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Primary Prevention

Protecting the health of infants and children from the impact of environmental contaminants has become a compelling priority in recent years. Physicians are particularly well situated to play an essential part in furthering that goal, and they can contribute in a number of different capacities that extend their traditional role as healer.1

  • Clinicians often detect cases of environmental illness and thereby bring attention to exposures that might have widespread consequences.
  • They routinely counsel patients on the risks of exposures and therefore must frequently interpret and translate research findings.
  • Canadian public opinion studies have demonstrated that people trust their doctors as highly credible sources of information about environmental health risks.
  • Physicians can bring awareness to children’s environmental health issues and can help people understand the connections between their behaviour and subsequent effects on the environment and human health.
  • They can help engender a major shift in the public mindset to seeing that our survival depends on working with natural systems, not at cross-purposes to them.
  • Physicians are also increasingly involved as extremely effective and vocal leaders in advocating for children’s health at both the public health and policy levels.
  • The medical dictum, “first, do no harm,” harmonizes well with the precautionary paradigm that is crucial to protecting children’s health in the face of the enormous scientific uncertainty that surrounds many current environmental health issues.

What Is Primary Prevention?

Primary prevention is the “prevention of disease or mental disorders in susceptible individuals or populations through promotion of health, including mental health, and specific protection, as in immunization, as distinguished from the prevention of complications or after-effects of existing disease.” www.worldmedicus.com

In medicine, we recognize that primary prevention not only addresses proactive or prophylactic “treatment” to prevent health problems before they arise, but it also incorporates modification of behaviours or risk factors that are associated with a given health outcome. On a broad scale, these can range from the individual reducing his or her intake of refined sugar to lower the risk of developing diabetes, to promoting healthy, loving family relationships in an effort to prevent mental health problems.

In the realm of environmental health, however, primary prevention clearly encompasses actions on an even broader scale, as the problems of environmental pollution are all-encompassing. They therefore necessitate far-reaching solutions. Environmental health prevention must be founded on the guiding principle that human health and ecosystem health are one and the same; hence, pollution, waste accumulation, loss of habitat, species extinctions and loss of biodiversity, climate change, etc. are all human and ecosystem issues.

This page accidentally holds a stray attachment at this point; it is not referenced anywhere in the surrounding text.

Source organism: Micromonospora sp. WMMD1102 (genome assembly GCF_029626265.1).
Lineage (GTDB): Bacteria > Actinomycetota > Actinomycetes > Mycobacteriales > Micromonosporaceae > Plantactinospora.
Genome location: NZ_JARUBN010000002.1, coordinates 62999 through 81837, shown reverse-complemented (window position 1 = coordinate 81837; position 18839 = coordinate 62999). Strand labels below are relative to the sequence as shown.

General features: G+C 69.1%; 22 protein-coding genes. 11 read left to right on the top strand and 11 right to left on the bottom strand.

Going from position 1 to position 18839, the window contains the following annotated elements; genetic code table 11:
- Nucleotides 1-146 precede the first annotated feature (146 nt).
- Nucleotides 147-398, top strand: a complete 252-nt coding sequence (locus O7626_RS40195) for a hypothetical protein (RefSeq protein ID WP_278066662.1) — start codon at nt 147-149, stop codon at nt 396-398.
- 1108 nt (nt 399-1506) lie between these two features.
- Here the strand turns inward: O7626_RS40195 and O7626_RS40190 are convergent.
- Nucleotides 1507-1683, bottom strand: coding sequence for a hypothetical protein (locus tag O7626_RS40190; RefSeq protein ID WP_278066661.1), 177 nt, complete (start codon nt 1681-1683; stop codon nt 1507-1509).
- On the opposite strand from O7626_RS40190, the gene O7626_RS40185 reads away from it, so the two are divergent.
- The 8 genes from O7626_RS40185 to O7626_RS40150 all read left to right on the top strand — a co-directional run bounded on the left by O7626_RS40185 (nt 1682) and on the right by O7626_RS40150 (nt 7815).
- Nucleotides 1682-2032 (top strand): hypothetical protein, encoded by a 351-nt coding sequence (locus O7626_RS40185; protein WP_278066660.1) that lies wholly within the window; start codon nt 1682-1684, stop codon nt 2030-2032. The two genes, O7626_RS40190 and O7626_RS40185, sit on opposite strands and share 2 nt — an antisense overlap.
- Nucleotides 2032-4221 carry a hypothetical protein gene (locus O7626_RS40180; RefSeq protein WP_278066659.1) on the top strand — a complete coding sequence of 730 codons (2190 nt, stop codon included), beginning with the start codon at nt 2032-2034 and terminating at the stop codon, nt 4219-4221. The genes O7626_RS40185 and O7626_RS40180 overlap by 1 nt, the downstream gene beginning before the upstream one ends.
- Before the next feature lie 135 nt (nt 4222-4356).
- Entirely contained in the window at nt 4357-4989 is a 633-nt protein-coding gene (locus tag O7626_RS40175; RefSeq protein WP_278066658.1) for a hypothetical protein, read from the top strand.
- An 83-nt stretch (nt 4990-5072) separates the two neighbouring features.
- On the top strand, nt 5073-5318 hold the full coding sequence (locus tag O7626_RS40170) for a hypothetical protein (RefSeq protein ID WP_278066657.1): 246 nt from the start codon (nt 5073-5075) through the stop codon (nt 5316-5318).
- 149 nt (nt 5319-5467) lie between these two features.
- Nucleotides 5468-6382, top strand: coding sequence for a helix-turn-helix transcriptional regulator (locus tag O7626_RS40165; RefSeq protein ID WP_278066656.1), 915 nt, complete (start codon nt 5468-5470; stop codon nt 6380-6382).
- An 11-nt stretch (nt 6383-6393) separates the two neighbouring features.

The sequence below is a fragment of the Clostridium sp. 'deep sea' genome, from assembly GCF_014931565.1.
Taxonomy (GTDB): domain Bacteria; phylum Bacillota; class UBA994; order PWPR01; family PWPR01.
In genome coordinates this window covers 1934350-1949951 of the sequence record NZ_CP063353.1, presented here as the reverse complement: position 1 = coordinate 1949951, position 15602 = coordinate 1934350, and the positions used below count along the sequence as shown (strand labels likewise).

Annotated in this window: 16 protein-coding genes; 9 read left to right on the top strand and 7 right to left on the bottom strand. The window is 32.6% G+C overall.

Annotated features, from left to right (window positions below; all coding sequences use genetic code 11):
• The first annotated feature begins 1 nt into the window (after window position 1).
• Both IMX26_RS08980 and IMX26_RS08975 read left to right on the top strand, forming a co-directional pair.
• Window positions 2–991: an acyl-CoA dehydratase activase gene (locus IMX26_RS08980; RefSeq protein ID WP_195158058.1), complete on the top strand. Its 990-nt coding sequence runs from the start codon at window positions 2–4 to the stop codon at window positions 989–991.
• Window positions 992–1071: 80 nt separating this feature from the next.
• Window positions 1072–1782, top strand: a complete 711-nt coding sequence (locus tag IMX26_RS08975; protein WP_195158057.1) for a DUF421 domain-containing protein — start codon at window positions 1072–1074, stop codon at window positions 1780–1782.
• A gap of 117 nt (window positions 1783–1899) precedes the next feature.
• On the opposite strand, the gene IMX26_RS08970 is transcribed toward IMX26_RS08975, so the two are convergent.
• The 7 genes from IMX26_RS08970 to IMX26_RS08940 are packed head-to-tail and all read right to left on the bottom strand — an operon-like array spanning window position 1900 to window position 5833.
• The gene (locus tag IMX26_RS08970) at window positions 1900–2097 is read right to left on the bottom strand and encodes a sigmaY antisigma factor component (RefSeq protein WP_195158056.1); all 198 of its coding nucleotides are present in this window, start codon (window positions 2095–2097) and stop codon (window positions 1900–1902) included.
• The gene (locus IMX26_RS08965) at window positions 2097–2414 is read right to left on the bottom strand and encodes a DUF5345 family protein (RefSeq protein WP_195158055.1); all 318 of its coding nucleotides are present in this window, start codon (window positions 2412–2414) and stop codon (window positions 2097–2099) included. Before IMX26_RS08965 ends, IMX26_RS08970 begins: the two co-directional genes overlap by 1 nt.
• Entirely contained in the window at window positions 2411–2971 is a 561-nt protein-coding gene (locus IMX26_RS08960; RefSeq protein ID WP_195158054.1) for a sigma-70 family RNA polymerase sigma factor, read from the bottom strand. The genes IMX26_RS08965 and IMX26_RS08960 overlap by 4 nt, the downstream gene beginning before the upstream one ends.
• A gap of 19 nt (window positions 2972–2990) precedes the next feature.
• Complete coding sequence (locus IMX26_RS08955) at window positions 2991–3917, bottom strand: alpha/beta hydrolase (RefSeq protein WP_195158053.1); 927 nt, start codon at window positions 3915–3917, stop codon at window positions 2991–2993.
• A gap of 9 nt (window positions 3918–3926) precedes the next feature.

What Actions Must Be Taken?

Along the continuum between prevention and treatment, medical practitioners are well versed in the treatment end, with a focus on responding to symptoms of illness.2 Medical practice as it relates to environmental health relies heavily upon the evidence-based approach, which aims at “preventing adverse health effects through education and practical exposure reduction whenever feasible.”3 We are witnessing a transition, however, wherein more physicians are stepping into the health protection realm that places emphasis on prevention and on preservation of not only individual health, but also collective health. In the political economic view of environmental health issues, this represents a move further “upstream,” closer to the source of the problem and toward strategies that are ultimately the most effective in the long run.

Throughout this web resource we have drawn attention to the kinds of counsel that physicians can provide to their patients to reduce environmental exposures. While these are important to support the individual’s quest to protect their own child’s health, such advice does not fundamentally address why there is a need to be more aggressive about furthering the agenda for children’s environmental health in the first place.

The upstream focus that will better safeguard children’s environmental health encompasses action at increasingly broader spheres of influence, from local collective action, to policy and regulatory reform and, finally, to treaties and global action.5 How and where do physicians insert themselves into that scheme to contribute to the protection of children’s health?  Borrowing from the mission statement for Environmental Health Watch (EHW), physicians can effectively champion the children’s environmental health agenda (and protection of ecosystem health) by helping:

  • people protect their children and themselves from serious environmental threats,
  • influence corporate, government and individual actions and,
  • avoid both imprudent complacency and unnecessary alarm

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Copyright © 2000 Canadian Association of Physicians for the Environment
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